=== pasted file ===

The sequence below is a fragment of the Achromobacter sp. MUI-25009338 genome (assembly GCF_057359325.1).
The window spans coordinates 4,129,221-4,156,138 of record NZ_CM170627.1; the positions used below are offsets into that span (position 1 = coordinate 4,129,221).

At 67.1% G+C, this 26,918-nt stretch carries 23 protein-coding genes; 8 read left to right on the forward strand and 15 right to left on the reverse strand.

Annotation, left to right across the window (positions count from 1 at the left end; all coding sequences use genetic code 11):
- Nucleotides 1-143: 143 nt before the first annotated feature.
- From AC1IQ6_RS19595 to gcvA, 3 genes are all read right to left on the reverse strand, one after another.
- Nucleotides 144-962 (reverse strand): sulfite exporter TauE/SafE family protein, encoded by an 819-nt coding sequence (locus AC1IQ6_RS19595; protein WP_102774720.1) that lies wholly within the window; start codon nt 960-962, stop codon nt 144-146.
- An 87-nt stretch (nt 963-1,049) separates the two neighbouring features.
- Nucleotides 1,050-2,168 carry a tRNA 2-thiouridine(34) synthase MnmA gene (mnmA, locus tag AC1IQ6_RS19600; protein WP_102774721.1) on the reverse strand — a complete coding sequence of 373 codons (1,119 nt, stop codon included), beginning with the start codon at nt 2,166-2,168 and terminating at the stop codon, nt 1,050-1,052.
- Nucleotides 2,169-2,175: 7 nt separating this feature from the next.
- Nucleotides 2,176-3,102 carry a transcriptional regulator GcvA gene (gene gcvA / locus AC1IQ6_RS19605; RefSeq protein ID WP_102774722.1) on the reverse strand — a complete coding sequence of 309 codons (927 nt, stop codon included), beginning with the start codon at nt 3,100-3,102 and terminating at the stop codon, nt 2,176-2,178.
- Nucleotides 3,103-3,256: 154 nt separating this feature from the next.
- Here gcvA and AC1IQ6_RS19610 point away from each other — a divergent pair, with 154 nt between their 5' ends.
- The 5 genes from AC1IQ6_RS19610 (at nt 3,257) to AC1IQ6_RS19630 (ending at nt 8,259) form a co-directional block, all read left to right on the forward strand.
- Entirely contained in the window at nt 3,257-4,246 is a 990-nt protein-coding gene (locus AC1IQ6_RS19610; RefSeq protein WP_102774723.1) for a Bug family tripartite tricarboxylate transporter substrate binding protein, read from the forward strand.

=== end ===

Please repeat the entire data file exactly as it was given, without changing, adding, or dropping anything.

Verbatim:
The sequence below is a fragment of the Achromobacter sp. MUI-25009338 genome (assembly GCF_057359325.1).
The window spans coordinates 4,129,221-4,156,138 of record NZ_CM170627.1; the positions used below are offsets into that span (position 1 = coordinate 4,129,221).

At 67.1% G+C, this 26,918-nt stretch carries 23 protein-coding genes; 8 read left to right on the forward strand and 15 right to left on the reverse strand.

Annotation, left to right across the window (positions count from 1 at the left end; all coding sequences use genetic code 11):
- Nucleotides 1-143: 143 nt before the first annotated feature.
- From AC1IQ6_RS19595 to gcvA, 3 genes are all read right to left on the reverse strand, one after another.
- Nucleotides 144-962 (reverse strand): sulfite exporter TauE/SafE family protein, encoded by an 819-nt coding sequence (locus AC1IQ6_RS19595; protein WP_102774720.1) that lies wholly within the window; start codon nt 960-962, stop codon nt 144-146.
- An 87-nt stretch (nt 963-1,049) separates the two neighbouring features.
- Nucleotides 1,050-2,168 carry a tRNA 2-thiouridine(34) synthase MnmA gene (mnmA, locus tag AC1IQ6_RS19600; protein WP_102774721.1) on the reverse strand — a complete coding sequence of 373 codons (1,119 nt, stop codon included), beginning with the start codon at nt 2,166-2,168 and terminating at the stop codon, nt 1,050-1,052.
- Nucleotides 2,169-2,175: 7 nt separating this feature from the next.
- Nucleotides 2,176-3,102 carry a transcriptional regulator GcvA gene (gene gcvA / locus AC1IQ6_RS19605; RefSeq protein ID WP_102774722.1) on the reverse strand — a complete coding sequence of 309 codons (927 nt, stop codon included), beginning with the start codon at nt 3,100-3,102 and terminating at the stop codon, nt 2,176-2,178.
- Nucleotides 3,103-3,256: 154 nt separating this feature from the next.
- Here gcvA and AC1IQ6_RS19610 point away from each other — a divergent pair, with 154 nt between their 5' ends.
- The 5 genes from AC1IQ6_RS19610 (at nt 3,257) to AC1IQ6_RS19630 (ending at nt 8,259) form a co-directional block, all read left to right on the forward strand.
- Entirely contained in the window at nt 3,257-4,246 is a 990-nt protein-coding gene (locus AC1IQ6_RS19610; RefSeq protein WP_102774723.1) for a Bug family tripartite tricarboxylate transporter substrate binding protein, read from the forward strand.